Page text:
- - Sunday, November 13, 2016


By Javier Marias

Alfred A. Knopf, $27.95, 444 pages

Javier Marias’ 14th novel “Thus Bad Begins” broods on Spain in the years after the death of dictator Francisco Franco in 1975.

The novel is set in 1980. Franco’s repressive rule had lasted 36 years, so by that time the country buzzes with excitement at new possibilities. Franquistas rewrite their personal histories to gloss over their past. Young and old alike wander from bar to bar until dawn. Everyone ignores the old patriarchal rules. Even so, the Civil War that Franco waged between 1936 and to 1939 suffuses this hectic era. “Almost everything has to do with the War” says film director Eduardo Muriel to his young assistant Juan de Vere. Muriel predicts that people will highjack its tragedies “to give meaning to their existence … to imagine hardships and sufferings no one could possibly understand even if they heard about them first-hand.”

Indeed, Muriel believes that we cannot know anything that we have not personally experienced. Everything else, including eyewitness accounts, is “pure rumour.” This is an odd belief for a film director, and odd too that he asks Juan to discover the truth of rumors about his friend Dr. Van Vechten. He would not pursue this, he says, except that he has heard that “the Doctor behaved in an indecent manner towards a woman.” It’s odder still that though he describes such behavior is “unforgivable, the lowest of the low,” he himself behaves horribly to his wife Beatriz. She is forbidden to enter his bedroom. He subjects her to frequent scorn and abuse. “Your backside’s the size of a bus!” he scoffs.

Juan demurs. He finds Beatriz attractive, and as much as he admires Muriel, he likes Beatriz equally. Of course, he cannot — initially at least — ask Eduardo why he makes such a “woeful bed” for Beatriz, but his questions nag away as he tries to discover the truth about Van Vechten. He becomes a spy. Once he stations himself up a tree in front of a convent window; more often he peers from his cubbyhole of a bedroom, watching Beatriz tap at Eduardo’s bedroom door, hoping to be admitted.

Juan’s descriptions of his discoveries and his late-night exploits in Madrid act like exempla, prompting examinations about history, about betrayals, about how we can know about what has happened, or what is in anyone else’s heart or mind. What his record of events does not do is make a plot that requires 444 pages to unravel.

Mr. Marias does the heavy lifting by his style rather than by plotting. Often he starts his long investigatory sentences with an obiter dicta, then he piles up clauses with reservations, other possibilities, illustrations, counter-arguments. These sentences poke around social or intellectual territory, turning up shards, bits of easily overlooked material. For example, when Juan, conjectures that the story of Beatriz’s life would be boring, he immediately reconsiders its possibilities:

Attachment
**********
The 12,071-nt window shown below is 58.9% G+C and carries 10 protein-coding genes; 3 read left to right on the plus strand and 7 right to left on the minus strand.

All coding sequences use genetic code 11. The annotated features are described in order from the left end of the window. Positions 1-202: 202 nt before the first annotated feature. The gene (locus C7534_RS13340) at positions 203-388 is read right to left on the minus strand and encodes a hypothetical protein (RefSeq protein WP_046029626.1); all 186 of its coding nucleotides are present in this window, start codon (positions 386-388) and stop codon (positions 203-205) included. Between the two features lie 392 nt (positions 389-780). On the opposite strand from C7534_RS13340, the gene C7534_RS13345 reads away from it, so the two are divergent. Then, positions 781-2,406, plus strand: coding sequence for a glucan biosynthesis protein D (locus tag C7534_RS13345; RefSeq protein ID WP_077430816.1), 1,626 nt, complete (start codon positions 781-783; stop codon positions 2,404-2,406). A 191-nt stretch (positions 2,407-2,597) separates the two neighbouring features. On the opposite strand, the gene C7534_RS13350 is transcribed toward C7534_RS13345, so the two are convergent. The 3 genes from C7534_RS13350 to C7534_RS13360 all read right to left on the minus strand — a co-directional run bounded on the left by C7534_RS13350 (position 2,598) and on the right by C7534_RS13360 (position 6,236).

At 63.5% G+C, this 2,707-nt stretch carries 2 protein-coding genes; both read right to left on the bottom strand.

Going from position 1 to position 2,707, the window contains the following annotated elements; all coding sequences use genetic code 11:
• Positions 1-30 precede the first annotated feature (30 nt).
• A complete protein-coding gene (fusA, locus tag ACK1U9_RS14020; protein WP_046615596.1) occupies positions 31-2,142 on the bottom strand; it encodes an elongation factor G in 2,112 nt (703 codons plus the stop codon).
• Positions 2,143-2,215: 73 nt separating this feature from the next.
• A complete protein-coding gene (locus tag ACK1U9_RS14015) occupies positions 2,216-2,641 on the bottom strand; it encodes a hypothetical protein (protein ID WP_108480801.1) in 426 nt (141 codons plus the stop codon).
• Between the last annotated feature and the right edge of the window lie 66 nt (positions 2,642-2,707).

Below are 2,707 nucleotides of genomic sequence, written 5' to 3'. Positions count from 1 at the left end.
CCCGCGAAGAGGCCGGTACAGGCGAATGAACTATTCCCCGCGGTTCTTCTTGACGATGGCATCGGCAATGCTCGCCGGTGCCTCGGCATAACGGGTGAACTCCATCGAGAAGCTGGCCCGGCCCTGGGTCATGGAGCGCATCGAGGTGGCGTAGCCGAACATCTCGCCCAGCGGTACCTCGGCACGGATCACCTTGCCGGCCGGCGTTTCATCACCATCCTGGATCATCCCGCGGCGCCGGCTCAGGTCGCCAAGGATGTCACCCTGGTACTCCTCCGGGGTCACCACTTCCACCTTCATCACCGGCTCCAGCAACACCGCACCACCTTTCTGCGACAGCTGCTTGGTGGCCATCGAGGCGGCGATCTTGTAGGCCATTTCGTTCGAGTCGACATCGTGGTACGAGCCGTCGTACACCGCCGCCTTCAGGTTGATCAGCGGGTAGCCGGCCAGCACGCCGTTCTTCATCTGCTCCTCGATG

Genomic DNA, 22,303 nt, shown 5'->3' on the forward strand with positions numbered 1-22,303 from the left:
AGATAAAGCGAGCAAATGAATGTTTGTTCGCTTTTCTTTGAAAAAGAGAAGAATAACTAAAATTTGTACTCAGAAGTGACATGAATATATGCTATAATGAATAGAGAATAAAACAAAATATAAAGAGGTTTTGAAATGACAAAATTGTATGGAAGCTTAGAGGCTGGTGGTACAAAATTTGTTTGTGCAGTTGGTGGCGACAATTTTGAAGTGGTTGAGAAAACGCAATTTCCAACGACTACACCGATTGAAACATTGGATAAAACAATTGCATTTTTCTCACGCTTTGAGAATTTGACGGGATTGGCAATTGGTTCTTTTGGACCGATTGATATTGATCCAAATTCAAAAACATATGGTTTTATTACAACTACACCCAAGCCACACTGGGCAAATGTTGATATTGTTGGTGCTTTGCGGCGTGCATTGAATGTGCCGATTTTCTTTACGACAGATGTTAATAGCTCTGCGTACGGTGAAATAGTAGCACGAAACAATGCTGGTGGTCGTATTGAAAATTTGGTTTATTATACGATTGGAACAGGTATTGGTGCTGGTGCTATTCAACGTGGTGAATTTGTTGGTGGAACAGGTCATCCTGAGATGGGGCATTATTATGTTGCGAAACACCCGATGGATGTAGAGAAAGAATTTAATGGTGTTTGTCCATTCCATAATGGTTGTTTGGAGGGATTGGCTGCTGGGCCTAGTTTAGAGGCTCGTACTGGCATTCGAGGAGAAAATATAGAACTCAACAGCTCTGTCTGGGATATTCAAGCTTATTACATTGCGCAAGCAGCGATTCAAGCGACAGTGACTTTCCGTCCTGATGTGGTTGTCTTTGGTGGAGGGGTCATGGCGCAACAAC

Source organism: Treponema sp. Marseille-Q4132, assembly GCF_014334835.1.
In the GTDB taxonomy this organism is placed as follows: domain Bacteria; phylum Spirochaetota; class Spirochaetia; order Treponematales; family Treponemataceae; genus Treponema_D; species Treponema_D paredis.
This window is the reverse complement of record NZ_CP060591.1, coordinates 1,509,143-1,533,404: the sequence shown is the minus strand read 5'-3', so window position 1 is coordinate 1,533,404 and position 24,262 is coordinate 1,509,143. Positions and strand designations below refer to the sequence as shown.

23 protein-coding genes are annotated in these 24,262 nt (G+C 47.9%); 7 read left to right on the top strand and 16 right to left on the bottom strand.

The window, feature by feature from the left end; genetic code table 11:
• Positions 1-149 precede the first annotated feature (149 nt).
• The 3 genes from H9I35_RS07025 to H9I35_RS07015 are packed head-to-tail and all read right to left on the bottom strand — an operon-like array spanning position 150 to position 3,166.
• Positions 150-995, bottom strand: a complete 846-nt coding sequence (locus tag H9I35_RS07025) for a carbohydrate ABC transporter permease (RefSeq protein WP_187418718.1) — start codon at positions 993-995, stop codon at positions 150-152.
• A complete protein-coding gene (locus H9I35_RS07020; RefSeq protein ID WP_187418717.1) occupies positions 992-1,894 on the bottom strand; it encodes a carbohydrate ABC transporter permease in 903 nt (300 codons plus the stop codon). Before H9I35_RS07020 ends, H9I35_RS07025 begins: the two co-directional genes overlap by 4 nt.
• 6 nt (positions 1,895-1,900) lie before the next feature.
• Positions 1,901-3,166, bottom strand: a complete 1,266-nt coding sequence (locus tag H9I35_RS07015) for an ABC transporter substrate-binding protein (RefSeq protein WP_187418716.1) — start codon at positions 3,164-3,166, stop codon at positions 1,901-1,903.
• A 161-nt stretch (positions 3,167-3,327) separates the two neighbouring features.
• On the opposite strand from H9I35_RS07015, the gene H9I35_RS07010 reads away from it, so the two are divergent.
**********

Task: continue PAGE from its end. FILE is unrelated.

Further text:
“We writers … (even if we only write private memoirs or diaries or letters, not intending them to be read by anyone or perhaps just by one person), may occasionally take a long hard look at those who will never go beyond their own bounds, those who one knows early on will leave no trace or track and will be barely remembered once they disappear (they will be like falling snow that does not settle, like a lizard climbing up a sunny wall in summer, like the words all those years ago, that a teacher painstakingly wrote on the blackboard only to erase them herself at the end of the class, or leave them to be erased by the next teacher to occupy the room) and about whom not even their nearest and dearest will have any anecdotes to recount.”

It’s hard not to be reminded of Shakespeare’s words on the fickleness of time that eventually wastes us all. Indeed, the shade of Shakespeare wanders through this novel. It peeks out in Juan’s surname: de Vere, the same as the Earl of Oxford, Shakespeare’s patron (supposed by some to be the author of the plays). Shakespeare’s shade trails by with evocations of the history plays — the record of another brutal civil war. Most obviously, he provides the title. “Thus bad begins, and worse remains behind,” says Hamlet says after berating his mother for marrying his uncle. Muriel quotes the line to endorse the importance of not trying “to know what you cannot know.” This may be the beginning of “bad,” he notes, but it’s justified because it leaves “worse behind.” Years later Juan recalls this commentary, and thinks about looking back, mourning personal or national tragedies or evoking what might have been. “Only once we have nodded and shrugged our shoulders does worse remain behind, because at least it’s over. And thus, only bad begins, the bad that has not yet happened.”

As a writer of formidable skills and achievement, Javier Marias — still not very well-known in this country — is regularly tipped to win the Nobel prize. His work is dense, rich, enticing, and absolutely addictive.

Claire Hopley is a writer and editor in Amherst, Mass.

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